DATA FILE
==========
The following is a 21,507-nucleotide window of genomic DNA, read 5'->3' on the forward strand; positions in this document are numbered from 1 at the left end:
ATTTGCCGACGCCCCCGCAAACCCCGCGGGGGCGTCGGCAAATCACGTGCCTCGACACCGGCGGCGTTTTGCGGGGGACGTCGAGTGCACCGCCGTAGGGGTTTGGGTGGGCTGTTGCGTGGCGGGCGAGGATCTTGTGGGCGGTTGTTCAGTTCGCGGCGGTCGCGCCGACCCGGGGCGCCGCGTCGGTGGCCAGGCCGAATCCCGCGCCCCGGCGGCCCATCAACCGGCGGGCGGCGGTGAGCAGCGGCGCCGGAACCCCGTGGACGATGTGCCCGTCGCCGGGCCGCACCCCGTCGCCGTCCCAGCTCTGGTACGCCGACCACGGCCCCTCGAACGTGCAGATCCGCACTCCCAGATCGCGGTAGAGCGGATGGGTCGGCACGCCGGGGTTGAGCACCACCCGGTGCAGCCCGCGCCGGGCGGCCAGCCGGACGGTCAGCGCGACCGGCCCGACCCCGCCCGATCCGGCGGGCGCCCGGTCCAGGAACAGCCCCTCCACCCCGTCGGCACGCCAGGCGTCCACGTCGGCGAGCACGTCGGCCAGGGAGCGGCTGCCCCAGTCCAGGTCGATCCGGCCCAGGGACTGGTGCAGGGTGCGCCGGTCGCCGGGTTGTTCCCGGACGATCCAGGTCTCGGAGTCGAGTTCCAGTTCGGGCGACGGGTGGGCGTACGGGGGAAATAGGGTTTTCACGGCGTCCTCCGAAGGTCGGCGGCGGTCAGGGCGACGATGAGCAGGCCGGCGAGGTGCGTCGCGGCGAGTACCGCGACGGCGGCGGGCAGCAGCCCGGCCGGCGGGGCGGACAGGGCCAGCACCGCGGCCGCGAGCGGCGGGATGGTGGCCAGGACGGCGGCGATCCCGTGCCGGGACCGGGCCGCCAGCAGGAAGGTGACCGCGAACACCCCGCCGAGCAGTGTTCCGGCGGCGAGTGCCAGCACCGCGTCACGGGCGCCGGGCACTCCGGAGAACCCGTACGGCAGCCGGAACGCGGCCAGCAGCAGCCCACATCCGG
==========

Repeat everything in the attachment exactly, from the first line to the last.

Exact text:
The following is a 21,507-nucleotide window of genomic DNA, read 5'->3' on the forward strand; positions in this document are numbered from 1 at the left end:
ATTTGCCGACGCCCCCGCAAACCCCGCGGGGGCGTCGGCAAATCACGTGCCTCGACACCGGCGGCGTTTTGCGGGGGACGTCGAGTGCACCGCCGTAGGGGTTTGGGTGGGCTGTTGCGTGGCGGGCGAGGATCTTGTGGGCGGTTGTTCAGTTCGCGGCGGTCGCGCCGACCCGGGGCGCCGCGTCGGTGGCCAGGCCGAATCCCGCGCCCCGGCGGCCCATCAACCGGCGGGCGGCGGTGAGCAGCGGCGCCGGAACCCCGTGGACGATGTGCCCGTCGCCGGGCCGCACCCCGTCGCCGTCCCAGCTCTGGTACGCCGACCACGGCCCCTCGAACGTGCAGATCCGCACTCCCAGATCGCGGTAGAGCGGATGGGTCGGCACGCCGGGGTTGAGCACCACCCGGTGCAGCCCGCGCCGGGCGGCCAGCCGGACGGTCAGCGCGACCGGCCCGACCCCGCCCGATCCGGCGGGCGCCCGGTCCAGGAACAGCCCCTCCACCCCGTCGGCACGCCAGGCGTCCACGTCGGCGAGCACGTCGGCCAGGGAGCGGCTGCCCCAGTCCAGGTCGATCCGGCCCAGGGACTGGTGCAGGGTGCGCCGGTCGCCGGGTTGTTCCCGGACGATCCAGGTCTCGGAGTCGAGTTCCAGTTCGGGCGACGGGTGGGCGTACGGGGGAAATAGGGTTTTCACGGCGTCCTCCGAAGGTCGGCGGCGGTCAGGGCGACGATGAGCAGGCCGGCGAGGTGCGTCGCGGCGAGTACCGCGACGGCGGCGGGCAGCAGCCCGGCCGGCGGGGCGGACAGGGCCAGCACCGCGGCCGCGAGCGGCGGGATGGTGGCCAGGACGGCGGCGATCCCGTGCCGGGACCGGGCCGCCAGCAGGAAGGTGACCGCGAACACCCCGCCGAGCAGTGTTCCGGCGGCGAGTGCCAGCACCGCGTCACGGGCGCCGGGCACTCCGGAGAACCCGTACGGCAGCCGGAACGCGGCCAGCAGCAGCCCACATCCGG